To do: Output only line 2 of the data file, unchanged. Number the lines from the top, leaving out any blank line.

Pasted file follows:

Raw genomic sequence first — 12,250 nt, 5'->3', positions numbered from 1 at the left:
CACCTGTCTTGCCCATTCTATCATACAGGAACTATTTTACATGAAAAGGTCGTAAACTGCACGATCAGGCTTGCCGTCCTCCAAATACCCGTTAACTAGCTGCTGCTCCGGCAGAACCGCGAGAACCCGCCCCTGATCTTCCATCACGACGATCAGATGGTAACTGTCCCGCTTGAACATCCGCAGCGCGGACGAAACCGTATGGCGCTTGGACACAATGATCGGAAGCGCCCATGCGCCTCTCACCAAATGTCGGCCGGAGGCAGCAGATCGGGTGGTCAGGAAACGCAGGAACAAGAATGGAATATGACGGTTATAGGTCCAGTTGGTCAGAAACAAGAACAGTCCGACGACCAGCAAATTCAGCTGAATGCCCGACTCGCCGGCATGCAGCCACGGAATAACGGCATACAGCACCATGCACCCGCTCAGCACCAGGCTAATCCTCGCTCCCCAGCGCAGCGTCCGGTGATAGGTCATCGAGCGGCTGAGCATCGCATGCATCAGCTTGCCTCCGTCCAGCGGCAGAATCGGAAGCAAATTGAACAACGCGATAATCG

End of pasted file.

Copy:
CACCTGTCTTGCCCATTCTATCATACAGGAACTATTTTACATGAAAAGGTCGTAAACTGCACGATCAGGCTTGCCGTCCTCCAAATACCCGTTAACTAGCTGCTGCTCCGGCAGAACCGCGAGAACCCGCCCCTGATCTTCCATCACGACGATCAGATGGTAACTGTCCCGCTTGAACATCCGCAGCGCGGACGAAACCGTATGGCGCTTGGACACAATGATCGGAAGCGCCCATGCGCCTCTCACCAAATGTCGGCCGGAGGCAGCAGATCGGGTGGTCAGGAAACGCAGGAACAAGAATGGAATATGACGGTTATAGGTCCAGTTGGTCAGAAACAAGAACAGTCCGACGACCAGCAAATTCAGCTGAATGCCCGACTCGCCGGCATGCAGCCACGGAATAACGGCATACAGCACCATGCACCCGCTCAGCACCAGGCTAATCCTCGCTCCCCAGCGCAGCGTCCGGTGATAGGTCATCGAGCGGCTGAGCATCGCATGCATCAGCTTGCCTCCGTCCAGCGGCAGAATCGGAAGCAAATTGAACAACGCGATAATCG